You sure you want my story?
Howdy. How're you doing? Here's my story, if you insist.
It's cattle country in the mountains of British Columbia. Winters are cold. Lots of snow here. Summers are really, really hot. It's dry. Not many folks stick around and stay here.
I'm here for solitude and self-discovery. I hope to build a cabin before winter. I like it here. It is a pure country. A place where I can be myself. Maybe, I will stick around for a while. I hope to stay a little longer this time.
As you may have guessed by now. I'm not really a Cowboy - just a pretend one. I play Cowboy. Dress up like one. Walk like one. It was my favourite game growing up. I still like to be one.
I often played Cowboys and Crooks on the farm in Africa. It allowed me to be someone else. A tough man that said what he meant, and meant what he said. A fair man that held people accountable. One that solved problems. A kind man that took care of others. I've always admired the Cowboy values and lifestyle. The freedom to roam. Freedom to be who you are, and who you want to be. A pioneer, an explorer. Someone valued and admired.
"A Cowboy from Africa?" you ask. Yes, there's no Cowboy drawl in my accent. This is where my story starts. I am out of place. I was born in South Africa in the early seventies from what they call a "Boere" family. We are a people from Dutch, German, French Huguenot descent. Colonialists that are four hundred years removed, some would say lost, from our home continent.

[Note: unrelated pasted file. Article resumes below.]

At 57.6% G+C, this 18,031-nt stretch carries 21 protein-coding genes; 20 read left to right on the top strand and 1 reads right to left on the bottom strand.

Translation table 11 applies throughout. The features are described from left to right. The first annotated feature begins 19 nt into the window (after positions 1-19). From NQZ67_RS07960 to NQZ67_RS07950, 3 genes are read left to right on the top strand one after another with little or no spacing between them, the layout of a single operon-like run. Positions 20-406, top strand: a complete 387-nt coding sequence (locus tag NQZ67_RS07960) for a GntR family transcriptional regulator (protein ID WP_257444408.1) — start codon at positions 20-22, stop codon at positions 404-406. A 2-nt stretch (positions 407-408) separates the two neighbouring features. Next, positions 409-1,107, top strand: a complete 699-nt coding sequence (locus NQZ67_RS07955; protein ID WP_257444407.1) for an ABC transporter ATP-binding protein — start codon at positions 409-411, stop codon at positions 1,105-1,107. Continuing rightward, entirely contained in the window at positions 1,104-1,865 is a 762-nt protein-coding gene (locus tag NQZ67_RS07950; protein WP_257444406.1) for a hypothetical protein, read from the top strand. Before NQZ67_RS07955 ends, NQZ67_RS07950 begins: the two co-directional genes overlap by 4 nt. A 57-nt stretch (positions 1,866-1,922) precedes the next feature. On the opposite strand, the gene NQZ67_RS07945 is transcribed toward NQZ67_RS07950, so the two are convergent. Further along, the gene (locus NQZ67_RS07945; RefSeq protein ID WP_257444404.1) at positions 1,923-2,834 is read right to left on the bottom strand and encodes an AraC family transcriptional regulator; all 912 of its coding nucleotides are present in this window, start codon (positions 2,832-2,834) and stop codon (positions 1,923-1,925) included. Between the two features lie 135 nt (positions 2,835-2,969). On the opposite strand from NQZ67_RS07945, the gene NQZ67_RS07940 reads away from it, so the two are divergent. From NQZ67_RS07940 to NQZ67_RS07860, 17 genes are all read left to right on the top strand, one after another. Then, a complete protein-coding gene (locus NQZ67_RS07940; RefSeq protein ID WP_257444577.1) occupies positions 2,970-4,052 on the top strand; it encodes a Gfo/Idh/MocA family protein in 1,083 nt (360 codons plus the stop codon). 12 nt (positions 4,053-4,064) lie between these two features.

People will tell you that I arrived at the "wrong" time, country, and place. Today, I have the "wrong" history, speak the "wrong" language, have the "wrong" gender and is from the "wrong" race. I am the undesirable - a "Heterosexual White Afrikaner Male" - the misfit of our time saddled with a curse. We call it "Boer".
My brand is so out of fashion in the liberalized West that we are loathed for who we are and what we represent, and at the same time cherished for our culpability.
In today's word, my identity is a swear word - "A White Heterosexual Male"!
What I am, is revered as a symbol of what should be protested, fought, destroyed, blamed and extinguished. I am charged with the sins of man. I am the racist, the colonizer, the molester, rapist, oppressor, terrorizer, the privileged, the polluter and the destroyer.
I am the scapegoat of the 21st Century.
When I left South Africa in 2001, I thought there was something wrong with the place. South Africa was the last African country that just went through a generally peaceful transition from white European rule to black African majority rule.
The writing was on the wall for people like me. New laws were instituted to exclude us. We were driven from the workplace. Our language denied service. Our education cancelled. Our business appropriated. Our history was denied, our resources filched, our future slain. We were culturally, racially, and in some places, even physically ostracized. Overnight, the oppressed became oppressors.
It was only a matter of time before they would come for our families. Eventually, they did, and still do.